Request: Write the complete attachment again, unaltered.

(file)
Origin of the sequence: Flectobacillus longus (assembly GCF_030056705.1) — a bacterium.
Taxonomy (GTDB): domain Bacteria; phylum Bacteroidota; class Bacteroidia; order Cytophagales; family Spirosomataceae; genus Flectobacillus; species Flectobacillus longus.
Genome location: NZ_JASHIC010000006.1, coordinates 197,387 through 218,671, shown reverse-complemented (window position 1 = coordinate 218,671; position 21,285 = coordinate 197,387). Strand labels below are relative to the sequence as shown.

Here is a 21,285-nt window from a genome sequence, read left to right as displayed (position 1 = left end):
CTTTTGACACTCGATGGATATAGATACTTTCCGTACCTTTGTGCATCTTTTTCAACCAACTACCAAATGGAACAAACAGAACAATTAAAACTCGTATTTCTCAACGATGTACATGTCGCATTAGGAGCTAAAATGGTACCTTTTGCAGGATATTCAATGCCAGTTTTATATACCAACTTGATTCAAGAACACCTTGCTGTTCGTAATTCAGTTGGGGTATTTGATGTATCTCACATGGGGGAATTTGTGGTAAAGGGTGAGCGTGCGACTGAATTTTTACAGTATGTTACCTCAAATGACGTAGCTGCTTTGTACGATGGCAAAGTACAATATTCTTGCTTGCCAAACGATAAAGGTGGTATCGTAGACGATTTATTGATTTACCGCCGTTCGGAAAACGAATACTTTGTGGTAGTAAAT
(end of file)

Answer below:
Origin of the sequence: Flectobacillus longus (assembly GCF_030056705.1) — a bacterium.
Taxonomy (GTDB): domain Bacteria; phylum Bacteroidota; class Bacteroidia; order Cytophagales; family Spirosomataceae; genus Flectobacillus; species Flectobacillus longus.
Genome location: NZ_JASHIC010000006.1, coordinates 197,387 through 218,671, shown reverse-complemented (window position 1 = coordinate 218,671; position 21,285 = coordinate 197,387). Strand labels below are relative to the sequence as shown.

Here is a 21,285-nt window from a genome sequence, read left to right as displayed (position 1 = left end):
CTTTTGACACTCGATGGATATAGATACTTTCCGTACCTTTGTGCATCTTTTTCAACCAACTACCAAATGGAACAAACAGAACAATTAAAACTCGTATTTCTCAACGATGTACATGTCGCATTAGGAGCTAAAATGGTACCTTTTGCAGGATATTCAATGCCAGTTTTATATACCAACTTGATTCAAGAACACCTTGCTGTTCGTAATTCAGTTGGGGTATTTGATGTATCTCACATGGGGGAATTTGTGGTAAAGGGTGAGCGTGCGACTGAATTTTTACAGTATGTTACCTCAAATGACGTAGCTGCTTTGTACGATGGCAAAGTACAATATTCTTGCTTGCCAAACGATAAAGGTGGTATCGTAGACGATTTATTGATTTACCGCCGTTCGGAAAACGAATACTTTGTGGTAGTAAAT